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El Chapo had unauthorized contact with wife

Security is so stringent that Guzmán was not even allowed a brief hug with Coronel

El Chapo had unauthorized contact with wife
Emma Coronel - Photo: Kena Betancur/EFE
English 27/11/2018 13:29 Reuters New York Brendan Pierson Actualizada 13:31
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U.S. prosecutors claimed that a lawyer for Joaquín “El Chapo” Guzmán, who is currently on trial in a Brooklyn federal court, helped arrange unauthorized contact between the Mexican drug lord and his wife, Emma Coronel.

In a motion filed before 2 a.m., the prosecutors asked U.S. District Judge Brian Cogan to impose sanctions on Guzmán’s defense team.

Prosecutors said that some people, whose names were redacted, “appear to have used cellular telephones in concert with an attorney visit to the defendant following two trial days last week to facilitate unauthorized and, under the SAMs, impermissible contact between the defendant and Ms. Coronel.”

Security is so stringent that Guzmán was not even allowed a brief hug with Coronel.

On Monday, Cogan said that Coronel had been seen using a cell phone in the courthouse, which is not allowed under court rules. In a private sidebar conference that afternoon, one of Guzmán’s lawyers told the judge that Coronel had been using Google Translate on a cell phone last week to understand the proceedings because the headset she normally uses to listen to an interpreter was not working.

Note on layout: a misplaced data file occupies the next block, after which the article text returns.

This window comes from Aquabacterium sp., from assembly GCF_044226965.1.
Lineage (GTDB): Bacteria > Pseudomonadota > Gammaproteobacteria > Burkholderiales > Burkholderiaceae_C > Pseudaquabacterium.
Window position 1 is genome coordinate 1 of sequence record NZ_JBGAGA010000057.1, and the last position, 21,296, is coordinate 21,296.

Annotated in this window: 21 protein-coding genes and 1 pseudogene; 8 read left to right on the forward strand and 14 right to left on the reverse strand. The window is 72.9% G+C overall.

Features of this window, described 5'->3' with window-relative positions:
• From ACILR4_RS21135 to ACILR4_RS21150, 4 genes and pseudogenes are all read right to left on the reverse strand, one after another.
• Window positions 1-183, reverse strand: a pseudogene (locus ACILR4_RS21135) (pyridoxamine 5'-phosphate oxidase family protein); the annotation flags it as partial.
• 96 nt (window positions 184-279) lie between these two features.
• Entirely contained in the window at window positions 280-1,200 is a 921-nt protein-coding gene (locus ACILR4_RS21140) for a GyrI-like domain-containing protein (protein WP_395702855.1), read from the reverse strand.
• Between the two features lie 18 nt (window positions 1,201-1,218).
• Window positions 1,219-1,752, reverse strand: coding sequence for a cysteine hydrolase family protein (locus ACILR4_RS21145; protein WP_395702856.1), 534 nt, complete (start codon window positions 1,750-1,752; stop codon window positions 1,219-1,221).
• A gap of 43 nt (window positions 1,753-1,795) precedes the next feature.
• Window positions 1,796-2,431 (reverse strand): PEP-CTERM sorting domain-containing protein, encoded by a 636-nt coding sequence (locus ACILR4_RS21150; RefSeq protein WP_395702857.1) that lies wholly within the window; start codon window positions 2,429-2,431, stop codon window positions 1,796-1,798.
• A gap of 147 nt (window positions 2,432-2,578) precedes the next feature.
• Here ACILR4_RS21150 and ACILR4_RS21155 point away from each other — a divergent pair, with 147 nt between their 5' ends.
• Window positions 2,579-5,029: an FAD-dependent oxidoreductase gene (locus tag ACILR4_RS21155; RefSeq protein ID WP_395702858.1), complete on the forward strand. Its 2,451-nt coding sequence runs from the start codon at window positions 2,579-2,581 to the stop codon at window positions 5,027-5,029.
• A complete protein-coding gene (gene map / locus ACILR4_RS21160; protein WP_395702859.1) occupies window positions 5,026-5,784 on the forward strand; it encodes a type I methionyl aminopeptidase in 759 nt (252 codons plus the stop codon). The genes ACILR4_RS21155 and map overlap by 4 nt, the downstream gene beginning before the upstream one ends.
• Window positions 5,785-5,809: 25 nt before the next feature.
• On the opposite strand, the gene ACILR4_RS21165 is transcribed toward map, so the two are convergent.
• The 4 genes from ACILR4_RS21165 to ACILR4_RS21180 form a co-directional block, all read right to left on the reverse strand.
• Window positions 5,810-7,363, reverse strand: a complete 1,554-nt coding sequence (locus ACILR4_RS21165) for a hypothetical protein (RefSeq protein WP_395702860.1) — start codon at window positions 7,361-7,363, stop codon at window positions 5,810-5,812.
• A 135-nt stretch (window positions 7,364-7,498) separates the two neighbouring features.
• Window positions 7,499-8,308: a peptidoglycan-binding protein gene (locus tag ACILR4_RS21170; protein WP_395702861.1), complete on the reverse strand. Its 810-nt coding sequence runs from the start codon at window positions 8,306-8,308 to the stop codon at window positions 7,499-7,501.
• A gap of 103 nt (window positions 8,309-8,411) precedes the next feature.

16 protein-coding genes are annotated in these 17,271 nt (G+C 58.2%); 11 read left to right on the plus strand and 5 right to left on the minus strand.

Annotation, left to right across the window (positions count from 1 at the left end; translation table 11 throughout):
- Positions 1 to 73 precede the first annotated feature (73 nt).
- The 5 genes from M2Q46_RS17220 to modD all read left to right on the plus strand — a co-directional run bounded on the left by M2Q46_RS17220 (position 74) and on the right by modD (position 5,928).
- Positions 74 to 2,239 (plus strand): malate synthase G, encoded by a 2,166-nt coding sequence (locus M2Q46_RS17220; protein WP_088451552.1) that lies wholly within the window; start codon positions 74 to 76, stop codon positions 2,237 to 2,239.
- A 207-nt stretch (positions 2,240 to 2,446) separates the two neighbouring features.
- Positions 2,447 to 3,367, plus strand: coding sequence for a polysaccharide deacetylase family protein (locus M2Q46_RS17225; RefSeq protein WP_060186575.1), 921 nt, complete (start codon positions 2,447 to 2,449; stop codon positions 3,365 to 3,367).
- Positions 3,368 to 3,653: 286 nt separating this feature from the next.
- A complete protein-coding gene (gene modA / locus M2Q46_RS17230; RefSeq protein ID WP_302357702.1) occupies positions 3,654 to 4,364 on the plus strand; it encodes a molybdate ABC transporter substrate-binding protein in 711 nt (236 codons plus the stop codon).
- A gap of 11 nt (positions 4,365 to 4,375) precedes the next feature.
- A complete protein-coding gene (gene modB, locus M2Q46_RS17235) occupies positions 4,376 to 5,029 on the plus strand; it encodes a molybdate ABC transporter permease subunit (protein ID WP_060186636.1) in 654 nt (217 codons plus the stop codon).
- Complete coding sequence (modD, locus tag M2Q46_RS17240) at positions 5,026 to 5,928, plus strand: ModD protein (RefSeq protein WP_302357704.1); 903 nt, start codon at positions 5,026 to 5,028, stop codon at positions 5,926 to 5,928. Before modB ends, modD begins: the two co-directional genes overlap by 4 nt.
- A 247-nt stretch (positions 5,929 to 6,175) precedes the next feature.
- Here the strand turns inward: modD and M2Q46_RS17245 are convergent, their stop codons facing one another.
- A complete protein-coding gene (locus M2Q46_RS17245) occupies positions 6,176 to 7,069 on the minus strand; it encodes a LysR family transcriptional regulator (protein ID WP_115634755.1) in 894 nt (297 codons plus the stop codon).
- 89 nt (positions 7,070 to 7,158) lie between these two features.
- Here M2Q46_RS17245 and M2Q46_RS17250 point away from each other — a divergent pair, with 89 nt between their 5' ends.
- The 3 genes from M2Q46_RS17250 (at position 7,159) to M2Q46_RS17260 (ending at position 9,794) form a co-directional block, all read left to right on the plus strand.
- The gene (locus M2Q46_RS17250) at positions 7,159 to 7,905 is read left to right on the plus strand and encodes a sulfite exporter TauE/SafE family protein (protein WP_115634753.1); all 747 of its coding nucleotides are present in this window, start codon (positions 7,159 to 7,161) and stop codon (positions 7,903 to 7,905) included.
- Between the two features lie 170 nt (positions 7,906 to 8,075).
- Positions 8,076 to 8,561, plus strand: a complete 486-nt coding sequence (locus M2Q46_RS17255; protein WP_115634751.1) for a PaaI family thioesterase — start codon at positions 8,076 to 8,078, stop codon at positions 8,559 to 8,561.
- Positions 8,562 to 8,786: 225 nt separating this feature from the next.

Cogan accepted what he called the “innocuous explanation,” and prosecutors did not raise any further concerns, according to a transcript of the conference.

However, prosecutors said in Tuesday’s motion that their new claims were based on a review of footage from multiple courthouse surveillance cameras. Details about what that footage showed were redacted.

In the trial, expected to last up to four months, prosecutors are seeking to prove that Guzmán sent massive shipments of cocaine, heroin, marijuana, and methamphetamine into the United States as leader of Mexico’s Sinaloa Cartel.

Guzmán, 61, faces 17 criminal counts and a possible sentence of life in prison. He has been subject to exceptionally tight security protocols, known as special administrative measures or SAMs, thanks to his two escapes from high-security Mexican prisons and what prosecutors have described as a history of intimidating witnesses.

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